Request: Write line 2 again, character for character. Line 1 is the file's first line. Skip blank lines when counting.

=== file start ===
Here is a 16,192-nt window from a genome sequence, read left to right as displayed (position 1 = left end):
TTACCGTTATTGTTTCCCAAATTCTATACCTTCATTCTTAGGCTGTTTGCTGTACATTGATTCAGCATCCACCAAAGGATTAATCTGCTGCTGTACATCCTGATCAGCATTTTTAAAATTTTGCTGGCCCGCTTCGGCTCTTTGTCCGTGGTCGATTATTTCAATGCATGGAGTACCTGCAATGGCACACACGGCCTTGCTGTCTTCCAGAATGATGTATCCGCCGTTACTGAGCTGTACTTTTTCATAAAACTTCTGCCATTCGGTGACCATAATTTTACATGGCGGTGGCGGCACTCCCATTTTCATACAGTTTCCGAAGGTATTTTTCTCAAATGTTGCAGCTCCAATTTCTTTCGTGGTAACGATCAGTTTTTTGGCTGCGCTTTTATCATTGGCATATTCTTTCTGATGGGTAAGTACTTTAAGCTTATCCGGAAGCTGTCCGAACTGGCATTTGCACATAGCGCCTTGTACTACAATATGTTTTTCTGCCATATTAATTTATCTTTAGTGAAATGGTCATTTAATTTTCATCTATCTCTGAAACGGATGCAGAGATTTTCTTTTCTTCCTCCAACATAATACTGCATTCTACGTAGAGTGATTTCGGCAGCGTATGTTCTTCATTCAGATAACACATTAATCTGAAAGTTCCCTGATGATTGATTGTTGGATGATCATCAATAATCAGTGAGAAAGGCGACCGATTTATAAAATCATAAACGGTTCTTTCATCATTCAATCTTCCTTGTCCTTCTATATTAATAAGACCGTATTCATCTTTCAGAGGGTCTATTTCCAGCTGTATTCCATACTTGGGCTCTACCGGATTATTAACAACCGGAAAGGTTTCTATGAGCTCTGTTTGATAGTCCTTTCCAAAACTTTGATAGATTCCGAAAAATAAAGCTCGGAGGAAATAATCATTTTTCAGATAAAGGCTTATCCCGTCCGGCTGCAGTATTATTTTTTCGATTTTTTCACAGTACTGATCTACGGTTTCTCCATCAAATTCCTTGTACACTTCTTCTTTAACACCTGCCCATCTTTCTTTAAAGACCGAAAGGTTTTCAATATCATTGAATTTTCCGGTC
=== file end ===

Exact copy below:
TTACCGTTATTGTTTCCCAAATTCTATACCTTCATTCTTAGGCTGTTTGCTGTACATTGATTCAGCATCCACCAAAGGATTAATCTGCTGCTGTACATCCTGATCAGCATTTTTAAAATTTTGCTGGCCCGCTTCGGCTCTTTGTCCGTGGTCGATTATTTCAATGCATGGAGTACCTGCAATGGCACACACGGCCTTGCTGTCTTCCAGAATGATGTATCCGCCGTTACTGAGCTGTACTTTTTCATAAAACTTCTGCCATTCGGTGACCATAATTTTACATGGCGGTGGCGGCACTCCCATTTTCATACAGTTTCCGAAGGTATTTTTCTCAAATGTTGCAGCTCCAATTTCTTTCGTGGTAACGATCAGTTTTTTGGCTGCGCTTTTATCATTGGCATATTCTTTCTGATGGGTAAGTACTTTAAGCTTATCCGGAAGCTGTCCGAACTGGCATTTGCACATAGCGCCTTGTACTACAATATGTTTTTCTGCCATATTAATTTATCTTTAGTGAAATGGTCATTTAATTTTCATCTATCTCTGAAACGGATGCAGAGATTTTCTTTTCTTCCTCCAACATAATACTGCATTCTACGTAGAGTGATTTCGGCAGCGTATGTTCTTCATTCAGATAACACATTAATCTGAAAGTTCCCTGATGATTGATTGTTGGATGATCATCAATAATCAGTGAGAAAGGCGACCGATTTATAAAATCATAAACGGTTCTTTCATCATTCAATCTTCCTTGTCCTTCTATATTAATAAGACCGTATTCATCTTTCAGAGGGTCTATTTCCAGCTGTATTCCATACTTGGGCTCTACCGGATTATTAACAACCGGAAAGGTTTCTATGAGCTCTGTTTGATAGTCCTTTCCAAAACTTTGATAGATTCCGAAAAATAAAGCTCGGAGGAAATAATCATTTTTCAGATAAAGGCTTATCCCGTCCGGCTGCAGTATTATTTTTTCGATTTTTTCACAGTACTGATCTACGGTTTCTCCATCAAATTCCTTGTACACTTCTTCTTTAACACCTGCCCATCTTTCTTTAAAGACCGAAAGGTTTTCAATATCATTGAATTTTCCGGTC